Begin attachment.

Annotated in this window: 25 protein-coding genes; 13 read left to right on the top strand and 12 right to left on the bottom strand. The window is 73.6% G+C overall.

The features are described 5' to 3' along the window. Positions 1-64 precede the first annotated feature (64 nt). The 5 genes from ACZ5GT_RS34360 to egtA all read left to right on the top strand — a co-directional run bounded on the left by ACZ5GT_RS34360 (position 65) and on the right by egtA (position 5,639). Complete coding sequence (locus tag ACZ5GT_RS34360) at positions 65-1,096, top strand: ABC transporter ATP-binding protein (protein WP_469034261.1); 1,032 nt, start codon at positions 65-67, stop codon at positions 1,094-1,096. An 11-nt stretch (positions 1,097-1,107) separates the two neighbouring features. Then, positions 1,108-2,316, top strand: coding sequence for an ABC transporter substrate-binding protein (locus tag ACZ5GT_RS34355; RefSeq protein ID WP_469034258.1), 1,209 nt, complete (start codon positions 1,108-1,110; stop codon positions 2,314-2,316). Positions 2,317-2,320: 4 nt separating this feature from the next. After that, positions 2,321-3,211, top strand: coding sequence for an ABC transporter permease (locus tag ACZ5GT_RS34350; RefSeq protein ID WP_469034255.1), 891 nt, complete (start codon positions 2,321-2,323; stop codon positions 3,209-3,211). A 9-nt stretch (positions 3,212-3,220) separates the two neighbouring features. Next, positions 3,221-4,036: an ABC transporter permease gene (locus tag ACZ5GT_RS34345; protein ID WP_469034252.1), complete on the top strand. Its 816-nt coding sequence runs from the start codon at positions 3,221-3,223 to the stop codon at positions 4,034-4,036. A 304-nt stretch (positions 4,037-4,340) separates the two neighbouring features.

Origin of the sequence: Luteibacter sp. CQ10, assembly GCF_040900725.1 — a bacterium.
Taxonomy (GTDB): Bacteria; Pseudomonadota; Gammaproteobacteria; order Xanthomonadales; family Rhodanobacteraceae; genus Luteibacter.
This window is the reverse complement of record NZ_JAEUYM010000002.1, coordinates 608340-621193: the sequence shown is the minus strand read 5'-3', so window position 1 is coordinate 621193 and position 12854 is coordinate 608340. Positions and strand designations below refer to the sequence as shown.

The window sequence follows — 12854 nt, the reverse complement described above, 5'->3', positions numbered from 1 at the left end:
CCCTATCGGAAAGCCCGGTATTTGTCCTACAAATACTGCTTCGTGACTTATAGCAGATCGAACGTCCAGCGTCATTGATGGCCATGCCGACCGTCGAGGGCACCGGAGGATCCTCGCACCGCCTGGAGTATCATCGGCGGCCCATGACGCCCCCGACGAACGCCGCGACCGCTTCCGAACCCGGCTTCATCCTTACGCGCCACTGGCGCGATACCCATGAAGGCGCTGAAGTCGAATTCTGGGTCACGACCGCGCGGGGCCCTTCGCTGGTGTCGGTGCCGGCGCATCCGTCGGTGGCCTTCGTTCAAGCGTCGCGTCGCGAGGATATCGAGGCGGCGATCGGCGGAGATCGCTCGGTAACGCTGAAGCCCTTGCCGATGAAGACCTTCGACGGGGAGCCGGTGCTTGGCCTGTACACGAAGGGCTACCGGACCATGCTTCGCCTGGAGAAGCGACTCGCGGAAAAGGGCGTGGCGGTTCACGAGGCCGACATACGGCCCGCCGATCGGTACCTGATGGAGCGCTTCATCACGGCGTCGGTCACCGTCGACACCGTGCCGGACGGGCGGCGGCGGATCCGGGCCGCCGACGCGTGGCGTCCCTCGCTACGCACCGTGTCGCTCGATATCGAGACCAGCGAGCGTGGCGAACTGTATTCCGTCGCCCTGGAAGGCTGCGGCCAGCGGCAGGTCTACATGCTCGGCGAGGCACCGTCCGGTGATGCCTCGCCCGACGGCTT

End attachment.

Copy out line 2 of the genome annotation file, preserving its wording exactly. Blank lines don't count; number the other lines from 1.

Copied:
The features are described 5' to 3' along the window. Positions 1-64 precede the first annotated feature (64 nt). The 5 genes from ACZ5GT_RS34360 to egtA all read left to right on the top strand — a co-directional run bounded on the left by ACZ5GT_RS34360 (position 65) and on the right by egtA (position 5,639). Complete coding sequence (locus tag ACZ5GT_RS34360) at positions 65-1,096, top strand: ABC transporter ATP-binding protein (protein WP_469034261.1); 1,032 nt, start codon at positions 65-67, stop codon at positions 1,094-1,096. An 11-nt stretch (positions 1,097-1,107) separates the two neighbouring features. Then, positions 1,108-2,316, top strand: coding sequence for an ABC transporter substrate-binding protein (locus tag ACZ5GT_RS34355; RefSeq protein ID WP_469034258.1), 1,209 nt, complete (start codon positions 1,108-1,110; stop codon positions 2,314-2,316). Positions 2,317-2,320: 4 nt separating this feature from the next. After that, positions 2,321-3,211, top strand: coding sequence for an ABC transporter permease (locus tag ACZ5GT_RS34350; RefSeq protein ID WP_469034255.1), 891 nt, complete (start codon positions 2,321-2,323; stop codon positions 3,209-3,211). A 9-nt stretch (positions 3,212-3,220) separates the two neighbouring features. Next, positions 3,221-4,036: an ABC transporter permease gene (locus tag ACZ5GT_RS34345; protein ID WP_469034252.1), complete on the top strand. Its 816-nt coding sequence runs from the start codon at positions 3,221-3,223 to the stop codon at positions 4,034-4,036. A 304-nt stretch (positions 4,037-4,340) separates the two neighbouring features.